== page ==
- - Tuesday, July 7, 2015

ANALYSIS/OPINION:

In 2009, as intelligence reports confirmed that Iran — the world’s leading state-sponsor of terrorism — had resumed its nuclear weapons development program, the efforts of American policy officials to reverse it focused first on Iranian vulnerabilities. What critical commodity or service essential to daily life in Iran might be restricted by sanctions and thereby influence the government of Iran to change course? It didn’t take long to identify such a strategic commodity: gasoline.

Paradoxically, although Iran has very substantial oil reserves, years ago it adopted the practice of selling its crude to foreign refiners who would provide gasoline and other petroleum products back to Tehran. Consequently, a successful allied effort to restrict the export to Iran of gasoline and other consumables — and, of course, to prohibit financial institutions from enabling such transactions — would surely get the attention of Iranian leaders.

At that point something unusual happened in Washington. An experienced group of outside national security professionals at a local nonpartisan think tank, the Foundation for Defense of Democracies (FDD), began to focus with laser precision on identifying which measures would restrict which products, by which companies, in what countries, with the help of which banks, producing a mountain of incisive knowledge. FDD immediately offered the results of its research pro bono to the Treasury Department, the U.S. Congress, the United Nations and allied governments.

The results have been truly extraordinary. In very little time, this team under the leadership of FDD President Cliff May and Executive Director Mark Dubowitz became the go-to source of knowledge regarding Iran’s trading practices for the House and Senate and for governments throughout Europe and much of the world. Before long legal sanctions with real bite were enacted and squeezed the Iranian economy with evident political impact. As a result, for the first time in its history, Iran agreed to talks with the five permanent members of the U.N. Security Council (plus Germany), focused on measures to circumscribe its nuclear weapons program.

Since 2007, however, due to the effectiveness of our sanctions, and in validation of the aphorism that “necessity is the mother of invention,” Iran has been driving to build the world’s largest methanol plant.

Recognizing that methanol is a proven, clean-burning, high-octane fuel (race-car drivers love it) that can replace gasoline as a fuel in Iranian or other vehicles anywhere, Tehran is looking to methanol to provide the path to overcome the effectiveness of U.S. and allied sanctions.

U.S. automobile manufacturers confirm that it takes less than $90 per vehicle to enable a car to run on methanol; indeed a good gas station mechanic in Tehran could do it for very little more than that. Further, methanol can be easily made from natural gas and Iran has the second-largest natural gas reserves in the world.

It is worth noting that three years ago, MIT conducted an exhaustive analysis, led by professor Ernest Moniz, currently secretary of the Department of Energy, of how best to exploit the huge windfall production of shale gas that is underway in our country. Its answer: turn shale gas into methanol. Our own automobile manufacturers like methanol for many reasons — not least that as a high-octane fuel, it would enable Detroit to build high-compression engines that are lighter, more powerful, have fewer harmful emissions, and help them meet new, higher CAFE standards more easily.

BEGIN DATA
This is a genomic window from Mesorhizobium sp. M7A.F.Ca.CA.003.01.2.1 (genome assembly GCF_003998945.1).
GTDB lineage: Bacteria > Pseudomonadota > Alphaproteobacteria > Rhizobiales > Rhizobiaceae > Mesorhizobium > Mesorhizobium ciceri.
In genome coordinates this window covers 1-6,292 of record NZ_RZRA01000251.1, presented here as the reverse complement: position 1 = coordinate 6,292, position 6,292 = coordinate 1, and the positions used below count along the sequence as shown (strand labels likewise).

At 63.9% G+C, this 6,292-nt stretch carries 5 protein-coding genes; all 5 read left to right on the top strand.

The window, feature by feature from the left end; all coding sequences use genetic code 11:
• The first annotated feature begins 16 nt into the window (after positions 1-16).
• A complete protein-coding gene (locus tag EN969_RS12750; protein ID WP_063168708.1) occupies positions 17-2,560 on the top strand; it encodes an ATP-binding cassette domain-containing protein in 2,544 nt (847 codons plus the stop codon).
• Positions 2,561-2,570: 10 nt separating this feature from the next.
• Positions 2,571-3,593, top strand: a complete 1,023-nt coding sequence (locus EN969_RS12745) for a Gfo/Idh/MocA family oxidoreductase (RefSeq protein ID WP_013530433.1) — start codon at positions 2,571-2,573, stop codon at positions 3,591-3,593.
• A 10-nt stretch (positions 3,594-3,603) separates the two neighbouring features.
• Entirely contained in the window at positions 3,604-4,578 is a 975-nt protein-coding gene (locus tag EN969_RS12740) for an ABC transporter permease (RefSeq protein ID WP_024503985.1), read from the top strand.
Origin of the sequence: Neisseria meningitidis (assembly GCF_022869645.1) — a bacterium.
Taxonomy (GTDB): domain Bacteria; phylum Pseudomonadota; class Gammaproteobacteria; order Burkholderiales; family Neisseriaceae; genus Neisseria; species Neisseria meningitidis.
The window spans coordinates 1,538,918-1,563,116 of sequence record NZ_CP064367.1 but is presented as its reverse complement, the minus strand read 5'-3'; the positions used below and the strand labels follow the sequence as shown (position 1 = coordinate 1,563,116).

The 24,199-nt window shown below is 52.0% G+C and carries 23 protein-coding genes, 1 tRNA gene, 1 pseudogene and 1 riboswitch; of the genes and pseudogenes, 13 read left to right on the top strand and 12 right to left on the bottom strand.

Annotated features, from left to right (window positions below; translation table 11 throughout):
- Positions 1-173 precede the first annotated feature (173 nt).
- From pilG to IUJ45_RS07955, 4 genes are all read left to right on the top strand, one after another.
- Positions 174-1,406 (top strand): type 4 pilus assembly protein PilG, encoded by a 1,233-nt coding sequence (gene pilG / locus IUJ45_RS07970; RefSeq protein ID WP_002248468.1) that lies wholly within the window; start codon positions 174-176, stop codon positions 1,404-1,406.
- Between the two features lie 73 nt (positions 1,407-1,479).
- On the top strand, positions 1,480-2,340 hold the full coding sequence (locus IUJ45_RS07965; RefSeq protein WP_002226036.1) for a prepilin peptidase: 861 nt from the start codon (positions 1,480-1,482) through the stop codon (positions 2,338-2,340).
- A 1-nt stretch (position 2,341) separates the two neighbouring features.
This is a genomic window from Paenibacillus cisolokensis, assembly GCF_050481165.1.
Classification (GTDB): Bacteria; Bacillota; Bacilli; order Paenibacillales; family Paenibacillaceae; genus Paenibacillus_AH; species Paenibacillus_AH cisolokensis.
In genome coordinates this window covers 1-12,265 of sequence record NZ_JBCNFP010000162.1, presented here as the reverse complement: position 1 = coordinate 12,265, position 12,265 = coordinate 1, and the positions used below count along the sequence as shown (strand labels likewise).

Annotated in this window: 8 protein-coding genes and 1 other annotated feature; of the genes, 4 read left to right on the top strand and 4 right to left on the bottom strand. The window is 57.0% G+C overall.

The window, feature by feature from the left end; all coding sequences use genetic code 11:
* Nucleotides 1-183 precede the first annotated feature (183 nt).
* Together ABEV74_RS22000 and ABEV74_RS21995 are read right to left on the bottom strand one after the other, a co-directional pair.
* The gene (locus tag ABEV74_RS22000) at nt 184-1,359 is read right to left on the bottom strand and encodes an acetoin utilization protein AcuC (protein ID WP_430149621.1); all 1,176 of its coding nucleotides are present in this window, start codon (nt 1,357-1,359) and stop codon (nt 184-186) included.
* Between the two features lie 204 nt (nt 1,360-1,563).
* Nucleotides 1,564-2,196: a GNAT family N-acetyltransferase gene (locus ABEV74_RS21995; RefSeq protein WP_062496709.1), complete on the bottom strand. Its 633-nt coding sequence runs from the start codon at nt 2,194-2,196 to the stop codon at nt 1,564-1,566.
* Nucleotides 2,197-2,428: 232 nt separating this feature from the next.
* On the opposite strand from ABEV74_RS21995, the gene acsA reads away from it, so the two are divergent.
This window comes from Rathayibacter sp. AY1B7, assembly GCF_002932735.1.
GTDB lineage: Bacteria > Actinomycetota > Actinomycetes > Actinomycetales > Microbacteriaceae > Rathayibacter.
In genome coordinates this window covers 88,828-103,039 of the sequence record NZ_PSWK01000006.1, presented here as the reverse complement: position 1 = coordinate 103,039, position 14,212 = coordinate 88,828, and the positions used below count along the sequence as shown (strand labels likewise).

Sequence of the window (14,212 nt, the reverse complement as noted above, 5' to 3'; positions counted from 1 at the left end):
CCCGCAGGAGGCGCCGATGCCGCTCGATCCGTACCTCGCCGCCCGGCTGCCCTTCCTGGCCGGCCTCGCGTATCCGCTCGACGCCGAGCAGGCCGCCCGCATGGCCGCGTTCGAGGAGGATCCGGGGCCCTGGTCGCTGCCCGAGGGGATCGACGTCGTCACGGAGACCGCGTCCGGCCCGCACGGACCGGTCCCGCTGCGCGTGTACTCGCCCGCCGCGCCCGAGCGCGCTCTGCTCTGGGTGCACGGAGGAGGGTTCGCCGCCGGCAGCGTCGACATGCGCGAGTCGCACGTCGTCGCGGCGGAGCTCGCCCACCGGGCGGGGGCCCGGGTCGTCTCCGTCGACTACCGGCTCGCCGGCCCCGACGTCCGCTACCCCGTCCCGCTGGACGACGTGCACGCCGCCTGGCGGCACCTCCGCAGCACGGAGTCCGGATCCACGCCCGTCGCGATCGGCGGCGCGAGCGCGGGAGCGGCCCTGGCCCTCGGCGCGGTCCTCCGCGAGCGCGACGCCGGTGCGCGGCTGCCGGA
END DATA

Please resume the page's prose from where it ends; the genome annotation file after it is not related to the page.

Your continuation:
But back to the geopolitics of Iran’s strategy for outflanking U.S. and allied sanctions. Consider the following: Today, 20 million automobiles are made annually in China, yet China has very little petroleum and must develop a source of fuel to run those 20 million cars. A few years ago, China sent a delegation of energy experts to the United States to survey what our studies were concluding with regard to transportation fuel. They returned to China convinced that the best alternative to gasoline was methanol. Not long after that, China pledged to Iran that it would invest $100 billion in Iran’s energy industry. What should we conclude from the foregoing?

• Thanks to FDD and a bipartisan effort in Congress and with allies, sanctions have worked and coerced Iran into engaging with us to discuss restrictions on their nuclear weapons program.

Iran has learned a sobering lesson regarding its own vulnerabilities and has turned adversity into victory. Their new energy policy — to turn their massive gas reserves into methanol — bodes fair to enable them to tamp down internal stresses related to gasoline shortages and to strengthen their relationship with China, which will render our future efforts to add additional sanctions against them more difficult to achieve.

Iran has promoted its interests masterfully in the negotiation and outmaneuvered the P5+1 nations at every turn. Unless the current terms are changed to allow for unimpeded access by verification teams to discover violations of the agreement — an unlikely prospect — Iran will be able to continue development of nuclear weapons, will receive an immediate infusion of cash from accounts blocked during the negotiation by sanctions, and a tide of new investment from western companies.

• Within a few years, Iran will be producing the best vehicle fuel on the planet and capturing a huge global market for it while the United States is still paralyzed by environmental uncertainties.

Robert McFarlane served as President Reagan’s national security adviser.

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